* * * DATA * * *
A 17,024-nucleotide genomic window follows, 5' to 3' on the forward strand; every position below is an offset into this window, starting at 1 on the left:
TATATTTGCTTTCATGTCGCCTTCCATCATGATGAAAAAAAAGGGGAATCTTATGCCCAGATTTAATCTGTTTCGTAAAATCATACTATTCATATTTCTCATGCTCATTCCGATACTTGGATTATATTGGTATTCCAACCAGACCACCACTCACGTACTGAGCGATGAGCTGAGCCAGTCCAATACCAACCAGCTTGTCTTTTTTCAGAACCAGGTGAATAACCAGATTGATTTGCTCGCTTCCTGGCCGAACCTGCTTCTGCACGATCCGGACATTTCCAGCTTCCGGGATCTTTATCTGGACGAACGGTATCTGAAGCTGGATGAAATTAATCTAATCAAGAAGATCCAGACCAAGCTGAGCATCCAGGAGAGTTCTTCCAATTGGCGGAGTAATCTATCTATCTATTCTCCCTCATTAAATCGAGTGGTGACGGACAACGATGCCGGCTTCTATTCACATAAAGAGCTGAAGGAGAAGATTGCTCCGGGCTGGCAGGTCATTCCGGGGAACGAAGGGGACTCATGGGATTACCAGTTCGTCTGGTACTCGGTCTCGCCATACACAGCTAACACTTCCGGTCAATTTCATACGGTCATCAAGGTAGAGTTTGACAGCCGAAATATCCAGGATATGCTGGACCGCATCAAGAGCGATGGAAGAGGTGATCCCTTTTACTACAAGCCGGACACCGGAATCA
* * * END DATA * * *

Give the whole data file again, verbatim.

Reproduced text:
A 17,024-nucleotide genomic window follows, 5' to 3' on the forward strand; every position below is an offset into this window, starting at 1 on the left:
TATATTTGCTTTCATGTCGCCTTCCATCATGATGAAAAAAAAGGGGAATCTTATGCCCAGATTTAATCTGTTTCGTAAAATCATACTATTCATATTTCTCATGCTCATTCCGATACTTGGATTATATTGGTATTCCAACCAGACCACCACTCACGTACTGAGCGATGAGCTGAGCCAGTCCAATACCAACCAGCTTGTCTTTTTTCAGAACCAGGTGAATAACCAGATTGATTTGCTCGCTTCCTGGCCGAACCTGCTTCTGCACGATCCGGACATTTCCAGCTTCCGGGATCTTTATCTGGACGAACGGTATCTGAAGCTGGATGAAATTAATCTAATCAAGAAGATCCAGACCAAGCTGAGCATCCAGGAGAGTTCTTCCAATTGGCGGAGTAATCTATCTATCTATTCTCCCTCATTAAATCGAGTGGTGACGGACAACGATGCCGGCTTCTATTCACATAAAGAGCTGAAGGAGAAGATTGCTCCGGGCTGGCAGGTCATTCCGGGGAACGAAGGGGACTCATGGGATTACCAGTTCGTCTGGTACTCGGTCTCGCCATACACAGCTAACACTTCCGGTCAATTTCATACGGTCATCAAGGTAGAGTTTGACAGCCGAAATATCCAGGATATGCTGGACCGCATCAAGAGCGATGGAAGAGGTGATCCCTTTTACTACAAGCCGGACACCGGAATCA